When they’re not farming, each member of the Gingerich family focuses on their individual hobbies. Tristan can be found birding alongside his wife and their kids. Ask the kids to identify a bird and they probably can! Tristan describes his family’s free time as something that follows a simple motto, “Your kids’ hobbies become your hobbies. At least in my house.” A sentiment most parents can attest to. Verne enjoys keeping busy with plenty of weekend travel and fair weather motorcycle riding through the beautiful Oregon landscape.

A lot has changed over the years. From 2006-2007, Gingerich Farms took its first steps toward organic farming and became committed to environmental stewardship. “We went through a period of environmental consciousness, did a bunch of old blackberry removal and replaced them with native plants. We then planted our organic field and put up bird boxes to try and get some Raptors in,” Tristan explained. Gingerich Farms was the first blueberry grower in the Willamette Valley to use a falconer as a form of bird control, after being approached by a falconer working with grape growers. “We brought in a falconer at that time which started multiple long contracts,” Tristan remembered.

Today, Gingerich Farms focuses on growing hazelnuts, blueberries, and seed crops while managing roughly 1,200 acres of land. “Seed crops were here when I was born,” Verne explained, “grass seed, clover seed, anything for seed.” According to Tristan, part of the job is continually thinking of the future, “There’s always better equipment. You’re constantly changing to better technology.” Gingerich Farms is also quite involved locally and is well known for opening their doors to the public a few times each year. Offering frozen blueberries at wholesale cost to their neighbors within the community.

At the end of the day, “The philosophy is to raise a sustainable crop with the least amount of inputs, and to provide the best product possible,” Verne said with an air of earned delight. Theran agreed, expanding on the Gingerich Farms ideology and the importance of “Producing a quality product with the least amount of inputs and the smallest environmental impact.”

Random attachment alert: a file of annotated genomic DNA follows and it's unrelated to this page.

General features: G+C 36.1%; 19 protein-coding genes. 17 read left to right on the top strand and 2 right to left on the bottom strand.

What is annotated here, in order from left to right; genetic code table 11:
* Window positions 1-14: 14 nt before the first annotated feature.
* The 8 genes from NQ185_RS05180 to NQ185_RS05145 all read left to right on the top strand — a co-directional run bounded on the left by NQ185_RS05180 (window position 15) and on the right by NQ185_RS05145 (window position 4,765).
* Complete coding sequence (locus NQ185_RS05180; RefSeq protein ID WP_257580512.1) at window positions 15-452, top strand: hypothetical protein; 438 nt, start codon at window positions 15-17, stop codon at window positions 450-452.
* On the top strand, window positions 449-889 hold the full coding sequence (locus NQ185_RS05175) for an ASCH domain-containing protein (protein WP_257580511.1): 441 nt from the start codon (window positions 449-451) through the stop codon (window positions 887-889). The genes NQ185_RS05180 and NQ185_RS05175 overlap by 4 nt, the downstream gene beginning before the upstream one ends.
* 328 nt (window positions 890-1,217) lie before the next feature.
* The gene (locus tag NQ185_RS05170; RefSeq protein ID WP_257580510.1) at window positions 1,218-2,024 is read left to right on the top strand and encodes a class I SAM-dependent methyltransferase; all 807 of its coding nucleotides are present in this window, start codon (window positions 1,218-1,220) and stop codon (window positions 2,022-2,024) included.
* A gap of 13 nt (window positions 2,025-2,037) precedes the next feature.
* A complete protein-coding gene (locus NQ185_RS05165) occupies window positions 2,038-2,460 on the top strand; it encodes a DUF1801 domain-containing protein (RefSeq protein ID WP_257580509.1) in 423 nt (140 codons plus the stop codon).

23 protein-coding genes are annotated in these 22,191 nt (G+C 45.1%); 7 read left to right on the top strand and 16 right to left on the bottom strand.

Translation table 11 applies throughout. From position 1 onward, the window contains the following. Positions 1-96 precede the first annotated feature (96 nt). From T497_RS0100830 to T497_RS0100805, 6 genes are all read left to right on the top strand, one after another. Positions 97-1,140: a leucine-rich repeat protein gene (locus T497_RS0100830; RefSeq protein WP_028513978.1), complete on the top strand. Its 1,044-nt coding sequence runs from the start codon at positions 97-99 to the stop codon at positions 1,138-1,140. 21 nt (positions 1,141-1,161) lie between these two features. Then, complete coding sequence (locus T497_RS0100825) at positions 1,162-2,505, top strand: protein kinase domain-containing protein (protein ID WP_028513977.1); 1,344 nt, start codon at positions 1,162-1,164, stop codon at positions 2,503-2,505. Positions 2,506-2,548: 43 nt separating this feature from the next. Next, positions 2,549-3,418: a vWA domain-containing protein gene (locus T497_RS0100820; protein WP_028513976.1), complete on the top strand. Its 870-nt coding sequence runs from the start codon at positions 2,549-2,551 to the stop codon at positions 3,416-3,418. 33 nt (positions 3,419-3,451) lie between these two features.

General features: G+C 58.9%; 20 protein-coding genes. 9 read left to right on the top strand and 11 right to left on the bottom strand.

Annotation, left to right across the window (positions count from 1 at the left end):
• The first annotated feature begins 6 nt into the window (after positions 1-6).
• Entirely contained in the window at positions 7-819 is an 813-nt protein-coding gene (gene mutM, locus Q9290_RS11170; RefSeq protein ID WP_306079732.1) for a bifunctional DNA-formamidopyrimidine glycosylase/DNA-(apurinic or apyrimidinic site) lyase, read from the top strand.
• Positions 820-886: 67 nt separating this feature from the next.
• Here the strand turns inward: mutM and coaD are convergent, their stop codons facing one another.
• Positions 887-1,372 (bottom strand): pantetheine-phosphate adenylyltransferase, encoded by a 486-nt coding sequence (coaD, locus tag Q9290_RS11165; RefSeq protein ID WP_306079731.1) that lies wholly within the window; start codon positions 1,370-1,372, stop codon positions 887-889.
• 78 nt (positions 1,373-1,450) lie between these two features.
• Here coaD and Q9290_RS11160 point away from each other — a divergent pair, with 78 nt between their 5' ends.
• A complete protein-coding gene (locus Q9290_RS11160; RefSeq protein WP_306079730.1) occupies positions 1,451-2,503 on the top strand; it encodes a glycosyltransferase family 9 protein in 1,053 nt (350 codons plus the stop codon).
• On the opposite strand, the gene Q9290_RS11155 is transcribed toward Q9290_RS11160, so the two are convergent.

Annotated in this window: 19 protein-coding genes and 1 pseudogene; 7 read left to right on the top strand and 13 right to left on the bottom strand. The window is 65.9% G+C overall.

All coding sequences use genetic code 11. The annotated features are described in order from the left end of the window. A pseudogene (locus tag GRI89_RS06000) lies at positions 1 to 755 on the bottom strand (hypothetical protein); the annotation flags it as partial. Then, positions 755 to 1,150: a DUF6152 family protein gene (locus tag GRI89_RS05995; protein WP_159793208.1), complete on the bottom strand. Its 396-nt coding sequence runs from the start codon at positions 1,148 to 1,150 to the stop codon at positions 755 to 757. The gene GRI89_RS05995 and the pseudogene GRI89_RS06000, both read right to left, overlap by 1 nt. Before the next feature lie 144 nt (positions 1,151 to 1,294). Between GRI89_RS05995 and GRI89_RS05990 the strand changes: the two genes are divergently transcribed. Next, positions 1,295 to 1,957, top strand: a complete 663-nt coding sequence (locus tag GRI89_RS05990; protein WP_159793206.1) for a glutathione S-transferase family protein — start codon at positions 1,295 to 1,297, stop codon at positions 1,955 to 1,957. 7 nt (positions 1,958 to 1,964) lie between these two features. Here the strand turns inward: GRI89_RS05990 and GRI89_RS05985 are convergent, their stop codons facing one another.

Verne explains that Gingerich Farms has always followed a special piece of advice, “My uncle once told me it takes three things to have a great season. You’ve got to have a good crop, good harvest conditions, and good pricing,” he continued, “You’ll always have one, and most of the time you get two, but very seldom do you experience all three.” The Gingerich family has big plans for the future, including one goal of maximizing performance across the entire farm. “Right now, we’re making decisions that are very much setting up the future to what it’s going to be,” Tristan said. In addition to being an established grower, the Gingerich family plays a vital role as a packing partner for Homegrown Organic Farms’ blueberry program, in which Gingerich Farms has already helped maximize and improve blueberry season activities.

Through the years and across generations, Gingerich Farms has accomplished something bigger than it would seem on the surface. Not only are they gifted in the art of growing organic blueberries and hazelnuts, they also wash and prepare hazelnuts for surrounding farms and are generous within their community. The Gingerich family has shown their dedication to raising great produce, farming in a way that maintains the utmost respect for nature and the environment, and finally, have become a pillar of knowledge and leadership in their (many beautiful) fields.

Visit Gingerich Farms online for more information, and to learn about their vibrant history, philosophy for organics and sustainability, and to learn more about their blueberry, hazelnut, and seed crop harvests.